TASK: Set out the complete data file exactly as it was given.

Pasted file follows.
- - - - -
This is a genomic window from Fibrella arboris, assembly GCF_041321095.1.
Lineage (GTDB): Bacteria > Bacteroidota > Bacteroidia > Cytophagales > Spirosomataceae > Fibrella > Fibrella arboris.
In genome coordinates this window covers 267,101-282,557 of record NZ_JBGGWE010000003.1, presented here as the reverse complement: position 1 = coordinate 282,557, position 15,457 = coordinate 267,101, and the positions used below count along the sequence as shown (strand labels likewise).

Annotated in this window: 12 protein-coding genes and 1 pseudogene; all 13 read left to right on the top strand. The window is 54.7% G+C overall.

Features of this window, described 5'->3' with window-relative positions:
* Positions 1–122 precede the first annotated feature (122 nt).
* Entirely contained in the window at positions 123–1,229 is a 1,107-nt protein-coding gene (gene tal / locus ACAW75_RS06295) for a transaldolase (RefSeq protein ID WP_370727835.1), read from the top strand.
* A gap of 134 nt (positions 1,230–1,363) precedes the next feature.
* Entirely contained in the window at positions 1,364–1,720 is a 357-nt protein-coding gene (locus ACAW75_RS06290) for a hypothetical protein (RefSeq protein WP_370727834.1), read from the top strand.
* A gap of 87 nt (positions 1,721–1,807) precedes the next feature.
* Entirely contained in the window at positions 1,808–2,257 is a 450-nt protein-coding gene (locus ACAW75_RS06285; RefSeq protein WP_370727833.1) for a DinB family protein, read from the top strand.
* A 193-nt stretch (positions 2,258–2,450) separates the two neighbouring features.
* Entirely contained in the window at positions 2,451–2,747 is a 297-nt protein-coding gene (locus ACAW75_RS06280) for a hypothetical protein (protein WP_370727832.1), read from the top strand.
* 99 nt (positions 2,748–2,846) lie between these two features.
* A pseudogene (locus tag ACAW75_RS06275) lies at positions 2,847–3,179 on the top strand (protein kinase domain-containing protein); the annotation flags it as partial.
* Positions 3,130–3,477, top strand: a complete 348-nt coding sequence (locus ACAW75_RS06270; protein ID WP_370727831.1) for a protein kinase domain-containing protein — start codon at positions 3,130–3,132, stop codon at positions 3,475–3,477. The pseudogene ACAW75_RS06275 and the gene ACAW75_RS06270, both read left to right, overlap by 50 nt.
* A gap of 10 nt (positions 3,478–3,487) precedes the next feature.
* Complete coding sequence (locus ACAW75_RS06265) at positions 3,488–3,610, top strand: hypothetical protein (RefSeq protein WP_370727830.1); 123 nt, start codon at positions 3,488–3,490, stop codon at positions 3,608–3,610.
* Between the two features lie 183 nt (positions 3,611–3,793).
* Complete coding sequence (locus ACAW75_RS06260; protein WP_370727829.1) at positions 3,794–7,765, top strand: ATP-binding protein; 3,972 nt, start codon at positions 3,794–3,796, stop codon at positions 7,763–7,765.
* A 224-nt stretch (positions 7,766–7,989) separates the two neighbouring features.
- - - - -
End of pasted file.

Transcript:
This is a genomic window from Fibrella arboris, assembly GCF_041321095.1.
Lineage (GTDB): Bacteria > Bacteroidota > Bacteroidia > Cytophagales > Spirosomataceae > Fibrella > Fibrella arboris.
In genome coordinates this window covers 267,101-282,557 of record NZ_JBGGWE010000003.1, presented here as the reverse complement: position 1 = coordinate 282,557, position 15,457 = coordinate 267,101, and the positions used below count along the sequence as shown (strand labels likewise).

Annotated in this window: 12 protein-coding genes and 1 pseudogene; all 13 read left to right on the top strand. The window is 54.7% G+C overall.

Features of this window, described 5'->3' with window-relative positions:
* Positions 1–122 precede the first annotated feature (122 nt).
* Entirely contained in the window at positions 123–1,229 is a 1,107-nt protein-coding gene (gene tal / locus ACAW75_RS06295) for a transaldolase (RefSeq protein ID WP_370727835.1), read from the top strand.
* A gap of 134 nt (positions 1,230–1,363) precedes the next feature.
* Entirely contained in the window at positions 1,364–1,720 is a 357-nt protein-coding gene (locus ACAW75_RS06290) for a hypothetical protein (RefSeq protein WP_370727834.1), read from the top strand.
* A gap of 87 nt (positions 1,721–1,807) precedes the next feature.
* Entirely contained in the window at positions 1,808–2,257 is a 450-nt protein-coding gene (locus ACAW75_RS06285; RefSeq protein WP_370727833.1) for a DinB family protein, read from the top strand.
* A 193-nt stretch (positions 2,258–2,450) separates the two neighbouring features.
* Entirely contained in the window at positions 2,451–2,747 is a 297-nt protein-coding gene (locus ACAW75_RS06280) for a hypothetical protein (protein WP_370727832.1), read from the top strand.
* 99 nt (positions 2,748–2,846) lie between these two features.
* A pseudogene (locus tag ACAW75_RS06275) lies at positions 2,847–3,179 on the top strand (protein kinase domain-containing protein); the annotation flags it as partial.
* Positions 3,130–3,477, top strand: a complete 348-nt coding sequence (locus ACAW75_RS06270; protein ID WP_370727831.1) for a protein kinase domain-containing protein — start codon at positions 3,130–3,132, stop codon at positions 3,475–3,477. The pseudogene ACAW75_RS06275 and the gene ACAW75_RS06270, both read left to right, overlap by 50 nt.
* A gap of 10 nt (positions 3,478–3,487) precedes the next feature.
* Complete coding sequence (locus ACAW75_RS06265) at positions 3,488–3,610, top strand: hypothetical protein (RefSeq protein WP_370727830.1); 123 nt, start codon at positions 3,488–3,490, stop codon at positions 3,608–3,610.
* Between the two features lie 183 nt (positions 3,611–3,793).
* Complete coding sequence (locus ACAW75_RS06260; protein WP_370727829.1) at positions 3,794–7,765, top strand: ATP-binding protein; 3,972 nt, start codon at positions 3,794–3,796, stop codon at positions 7,763–7,765.
* A 224-nt stretch (positions 7,766–7,989) separates the two neighbouring features.